Americans at Olympics -- scarce but still there

Despite the boycott, a handful of US citizens managed to compete in the Moscow Olympics by one means or another, and at least one of them is going home with a medal.

Mike Sylvester, who holds dual US-Italian citizenship and has been playing basketball in the Italian League for six years, was a member of that country's team, which upset the Soviet Union in the preliminaries and went on to win the silver medal.

Sylvester, a former Cincinnati resident who attended Dayton University, said that when he first heard of the US boycott he thought it was a great idea, "but then our so- called allies didn't stand behind us." He said his own situation offered him little choice but to compete, once Italy decided to send a team.

"If I didn't, I would have been disqualified for life from playing there," he explained.

Another competitor was long jumper Bill Rea, a 28-year-old Pittsburgh dentist who holds dual citizenship in the United States and Austria. But even though he lives in the United States, Rea's appearance here was not in any way an attempt to get around the American absence via a technicality. On the contrary, in competing for the Austrian team he was simply carrying out a plan he had made long before President Carter made his boycott proposal last January.

Rea, whose mother is Austrian, just missed making the US team in 1972, when he finished fourth by an agonizing few inches in the Olympic trials. He tried again in 1976, this time failing even to make the finals, then retired from competition for two years while pursuing his career.

He went back into training in 1979, however, and a fifth place in the US championships that year persuaded him to try for Moscow. He decided, however, that it would make more sense to try for the Austrian team, where the level of competition in his specialty is not so high.

He jumped well last fall and winter, including some good results in big meets in the US, and made the team. The story doesn't have a happy ending, though, for he didn't have a good day in the qualifying event here and failed to make it to the final.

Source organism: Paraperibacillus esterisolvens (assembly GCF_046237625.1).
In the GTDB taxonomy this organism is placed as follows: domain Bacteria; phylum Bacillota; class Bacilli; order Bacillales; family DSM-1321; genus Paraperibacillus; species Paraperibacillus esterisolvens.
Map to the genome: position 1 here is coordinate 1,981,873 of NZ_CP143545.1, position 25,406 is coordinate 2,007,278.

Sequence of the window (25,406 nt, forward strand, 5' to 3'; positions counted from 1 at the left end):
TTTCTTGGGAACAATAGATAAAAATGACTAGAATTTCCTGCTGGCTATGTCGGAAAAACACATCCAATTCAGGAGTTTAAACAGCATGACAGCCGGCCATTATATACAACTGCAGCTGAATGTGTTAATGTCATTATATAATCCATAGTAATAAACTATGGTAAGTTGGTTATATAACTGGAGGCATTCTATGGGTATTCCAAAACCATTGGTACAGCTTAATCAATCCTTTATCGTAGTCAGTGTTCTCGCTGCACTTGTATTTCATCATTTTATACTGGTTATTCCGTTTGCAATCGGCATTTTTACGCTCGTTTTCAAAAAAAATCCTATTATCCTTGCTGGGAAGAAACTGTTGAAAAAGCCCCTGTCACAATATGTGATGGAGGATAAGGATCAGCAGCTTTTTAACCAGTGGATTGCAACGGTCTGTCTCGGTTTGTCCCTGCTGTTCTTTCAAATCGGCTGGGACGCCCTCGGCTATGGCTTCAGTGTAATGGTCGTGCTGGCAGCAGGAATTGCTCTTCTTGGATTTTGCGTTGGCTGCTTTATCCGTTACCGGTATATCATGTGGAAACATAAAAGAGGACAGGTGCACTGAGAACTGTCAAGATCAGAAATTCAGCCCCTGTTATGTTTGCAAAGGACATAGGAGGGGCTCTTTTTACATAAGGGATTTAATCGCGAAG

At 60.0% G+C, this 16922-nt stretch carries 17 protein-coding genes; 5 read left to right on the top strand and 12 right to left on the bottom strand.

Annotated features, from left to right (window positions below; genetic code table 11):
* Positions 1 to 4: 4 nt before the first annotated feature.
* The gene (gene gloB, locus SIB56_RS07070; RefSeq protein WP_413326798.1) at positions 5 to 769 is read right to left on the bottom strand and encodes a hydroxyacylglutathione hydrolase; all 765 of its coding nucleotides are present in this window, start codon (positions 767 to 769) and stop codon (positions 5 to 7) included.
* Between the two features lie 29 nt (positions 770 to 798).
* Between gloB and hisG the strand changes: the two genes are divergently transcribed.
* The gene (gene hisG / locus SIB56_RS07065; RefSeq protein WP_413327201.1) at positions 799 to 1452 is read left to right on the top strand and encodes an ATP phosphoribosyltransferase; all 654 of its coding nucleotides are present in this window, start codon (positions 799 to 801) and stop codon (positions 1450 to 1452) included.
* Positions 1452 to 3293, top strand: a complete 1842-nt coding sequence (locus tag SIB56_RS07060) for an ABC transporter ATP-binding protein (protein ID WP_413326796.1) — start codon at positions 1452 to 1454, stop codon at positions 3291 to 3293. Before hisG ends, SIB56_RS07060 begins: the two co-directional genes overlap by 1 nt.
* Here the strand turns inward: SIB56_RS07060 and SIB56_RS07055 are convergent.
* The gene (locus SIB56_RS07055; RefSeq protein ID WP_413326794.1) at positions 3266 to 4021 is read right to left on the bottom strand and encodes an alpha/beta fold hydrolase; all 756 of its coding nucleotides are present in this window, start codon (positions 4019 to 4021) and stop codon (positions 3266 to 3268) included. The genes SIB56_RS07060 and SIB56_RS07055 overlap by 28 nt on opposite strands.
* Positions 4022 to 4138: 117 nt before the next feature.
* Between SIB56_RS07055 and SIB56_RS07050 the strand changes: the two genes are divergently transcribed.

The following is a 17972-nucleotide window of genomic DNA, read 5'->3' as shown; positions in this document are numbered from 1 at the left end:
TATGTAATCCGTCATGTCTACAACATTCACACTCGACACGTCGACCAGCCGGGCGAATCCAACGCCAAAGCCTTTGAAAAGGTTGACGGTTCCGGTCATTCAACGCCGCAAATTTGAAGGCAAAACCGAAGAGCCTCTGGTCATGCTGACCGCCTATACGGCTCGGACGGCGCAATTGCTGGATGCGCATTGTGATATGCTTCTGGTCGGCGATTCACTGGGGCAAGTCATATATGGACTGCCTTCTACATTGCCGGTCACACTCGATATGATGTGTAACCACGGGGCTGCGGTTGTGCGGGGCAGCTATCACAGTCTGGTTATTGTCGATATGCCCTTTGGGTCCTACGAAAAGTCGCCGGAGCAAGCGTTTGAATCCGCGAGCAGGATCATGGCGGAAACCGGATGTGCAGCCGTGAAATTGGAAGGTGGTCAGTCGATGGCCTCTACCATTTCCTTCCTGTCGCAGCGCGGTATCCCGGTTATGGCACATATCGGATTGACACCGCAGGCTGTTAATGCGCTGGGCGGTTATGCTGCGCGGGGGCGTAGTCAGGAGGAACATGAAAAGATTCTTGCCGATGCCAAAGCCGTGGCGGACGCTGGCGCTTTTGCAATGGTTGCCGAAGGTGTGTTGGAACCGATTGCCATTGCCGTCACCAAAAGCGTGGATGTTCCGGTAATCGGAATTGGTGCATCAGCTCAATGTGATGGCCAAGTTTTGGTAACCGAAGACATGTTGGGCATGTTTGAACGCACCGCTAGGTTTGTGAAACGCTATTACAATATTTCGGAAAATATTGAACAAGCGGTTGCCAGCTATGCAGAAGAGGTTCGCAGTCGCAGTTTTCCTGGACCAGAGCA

Three boxers from Puerto Rico, an American territory whose people are US citizens, also competed in the games. Their presence came about after the Puerto Rico Olympic Committee went against the wishes of its government and voted to send a team to the games, then backtracked to the extent of deciding to send only one "symbolic athlete."

The man chosen was Alberto Mercado, the Pan Am Games and World Cup flyweight champion. Two other boxers -- Luis Pizarro and Luis Molinas -- were brought along to help him train, however, and once here the coach decided he might as well enter them in the competition, too.

Ironically, Mercado was upset in the first round, but his sparring partners won two fights each to advance to the quarterfinals. One more victory for either man would have meant at least a bronze medal, but Molinas, who had hurt his hand in his second fight, had to default, while Pizarro lost a unanimous decision to Cuba's Adolfo Horta.

Still another American in the competition, though not a participant, was Mike Perry, a former Siena College basketball player who now coaches the Swedish national team. Like Sylvester and Rea, he felt the boycott had no bearing on his own situation.

"I'm a professional coach," he said. "I have a two-year contract to coach the Swedish team. I must fulfill that obligation."

Perry had the same job once before, in 1973-75; coached at the small-college level in the United States for a while; spent 1978-79 coaching in Saudi Arabia; and was headed back for another stint on home soil last year when the Swedes came to him again with an offer he felt was too good to refuse. And so he wound up here, where his charges played well enough to post a 3-2 record but didn't advance to the medal round.

Then in addition to all these US citizens, there are, of course, numerous athletes from other nations who have made names for themselves athletically at American colleges and universities.

Perhaps the best known is Swedish swimmer Par Arvidsson, who helped the University of California to two NCAA championships and who won the gold medal in the 100-meter butterfly event here. Arvidsson cited his US experiences, in fact , in discussing his Olympic triumph, saying he had felt the same sort of pressure in those NCAA meets -- especially the second one, when Cal was the defending champion and he knew he probably had to win both butterfly events (which he did) if the Golden Bears were to retain their crown.

Another US-trained swimmer who was successful here was 100-meter breaststroke winner Duncan Goodhew, who spent three years at North Carolina State before returning to his native Great Britain for his final year of preparation.

On the basketball court, in addition to Sylvester, there was Kresimir Cosic, who played his college ball at Brigham Young University and is now the center for the Yugoslav team that knocked the Soviets out of the running for the gold medal, and then won the big prize for itself via an 86-77 victory over Italy in the final.

And as usual there are several track and field athletes who have competed for US colleges and universities, including Jamaica's Don Quarrie (Southern Cal), the 1976 gold medalist in the 200 who had to settle for the bronze here, and Tanzania's Suleiman Nyambui (University of Texas-El Paso), who ran strongly in his heat and semifinal to qualify for tonight's 5,000-meter final.

Thus, whether by birth, residence, dual citizenship, or college backgrounds, there was definitely a small but select "American" presence at these games -- and even on the medal platform.

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